- If you’re travelling with a dog, make sure that it is on a leash and a muzzle. It might seem that a dog cannot harm the eco-system, but the truth is that it does.
- Light a fire only if you see a designated place for a fireplace, and always make sure to extinguish the fire before going to sleep or leaving the camping site.
- You are the only ones responsible for your safety in the camping sites, so make sure to not get off the marked trails, keep an eye on your valuables and of course be conscious. The camping sites are quite safe, but you should always be alert!
Camping Sites with a Camping Fee in Israel:
Alongside the free camping sites, there are also dozens of campings sites in Israel, which require a camping fee. Here are the main types of camping places that require a camping fee:
INPA camping sites with entrance fees:
The INPA has free camping sites, but also has some sites which require a camping fee. Those sites are usually situated in the INPA reserves and offer much more facilities, including toilets, showers, water, a field kitchen and even electrical outlets.
It is not allowed to enter with a dog and you must reserve your camping space before coming. When reserving a place, you can either choose the option of bringing your own tent (which should cost you around 55 ILS) or using a tent that is on the site (which should cost you around 80 ILS). Those prices include entrance to the national park or nature park that the camping site is located inside or adjacent to, which means it’s quite worth the money. Not all campsites are open all year round, so make sure to check the details before you get too excited.
For the full list of those camping sites, check out INPA’s website. For some reason, I couldn’t find the Hai Bar Yotvata Camping Site there, but it exists as far as I know. To read about the Hai Bar Yotvata Camping Site – visit it’s official webpage.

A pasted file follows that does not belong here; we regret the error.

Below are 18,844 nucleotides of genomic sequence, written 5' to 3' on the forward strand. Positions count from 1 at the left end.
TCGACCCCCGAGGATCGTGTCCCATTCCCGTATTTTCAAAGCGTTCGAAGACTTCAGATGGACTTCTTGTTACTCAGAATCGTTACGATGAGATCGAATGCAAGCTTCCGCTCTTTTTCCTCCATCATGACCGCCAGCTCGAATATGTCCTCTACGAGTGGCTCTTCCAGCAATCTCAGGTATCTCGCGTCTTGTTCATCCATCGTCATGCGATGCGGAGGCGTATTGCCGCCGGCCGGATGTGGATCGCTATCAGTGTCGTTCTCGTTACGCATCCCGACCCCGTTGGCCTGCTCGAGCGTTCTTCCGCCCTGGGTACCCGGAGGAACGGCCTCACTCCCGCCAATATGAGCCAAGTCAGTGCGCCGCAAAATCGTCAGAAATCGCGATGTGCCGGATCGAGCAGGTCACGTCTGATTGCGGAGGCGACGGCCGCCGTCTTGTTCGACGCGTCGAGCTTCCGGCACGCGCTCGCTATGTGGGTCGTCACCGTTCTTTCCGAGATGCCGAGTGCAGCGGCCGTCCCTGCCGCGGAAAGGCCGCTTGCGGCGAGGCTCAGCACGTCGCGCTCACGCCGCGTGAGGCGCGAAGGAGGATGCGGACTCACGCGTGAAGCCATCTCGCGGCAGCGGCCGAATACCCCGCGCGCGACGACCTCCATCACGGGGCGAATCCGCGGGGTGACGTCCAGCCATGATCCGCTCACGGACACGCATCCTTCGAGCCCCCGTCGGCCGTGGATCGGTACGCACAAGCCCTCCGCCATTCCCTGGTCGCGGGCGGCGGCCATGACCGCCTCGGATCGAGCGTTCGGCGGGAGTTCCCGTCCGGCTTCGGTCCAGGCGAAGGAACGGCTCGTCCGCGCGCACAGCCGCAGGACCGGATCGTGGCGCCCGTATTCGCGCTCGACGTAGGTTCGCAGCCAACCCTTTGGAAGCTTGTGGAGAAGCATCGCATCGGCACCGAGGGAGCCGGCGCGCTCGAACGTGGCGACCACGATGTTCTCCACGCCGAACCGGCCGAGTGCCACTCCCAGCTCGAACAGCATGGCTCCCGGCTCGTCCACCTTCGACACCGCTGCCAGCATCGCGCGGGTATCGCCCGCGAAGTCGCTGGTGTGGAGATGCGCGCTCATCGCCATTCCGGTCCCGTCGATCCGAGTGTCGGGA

To reserve a camping place, you can contact the INPA through the email firstname.lastname@example.org or through their FB page.
Here is a video made by the INPA, which shows a bit of their camping sites that require entrance fee:
There are about 10 field schools throughout Israel, managed by the Society for the Protection of Nature in Israel. Most of their field schools are located in the northern part of Israel, but you can still find some in the southern part, including Eilat and Mitzpe Ramon. Those field schools have regular rooms for accommodation, but some of them also offer a camping area for those of you coming with their own tents. It costs around 50 ILS per night, but it lets you camp in a protected area.
To get more info about the field schools and contact information for asking about camping options – check out this website.
Private camping sites:
Aside from the main organizations, there are also private entities, who have opened a camping site in Israel. For example, Timna Park has a private camping site. They charge 104 ILS for a night with your own tent, including entrance to the park.
There are also many khans and private farms, which offer a place for camping with your own tents or their tents. For example, I’ve stayed in the Hadkalim Farm during my visit in the Western Negev.
If you would like to find more private camping sites, chat with me on my Facebook page – Backpack Israel – or send me an email to email@example.com and I’ll try to help.
Wishing you a great camping trip!
Did I forget anything important? Do you have any camping tips to add? Feel free to contact me at firstname.lastname@example.org and update me.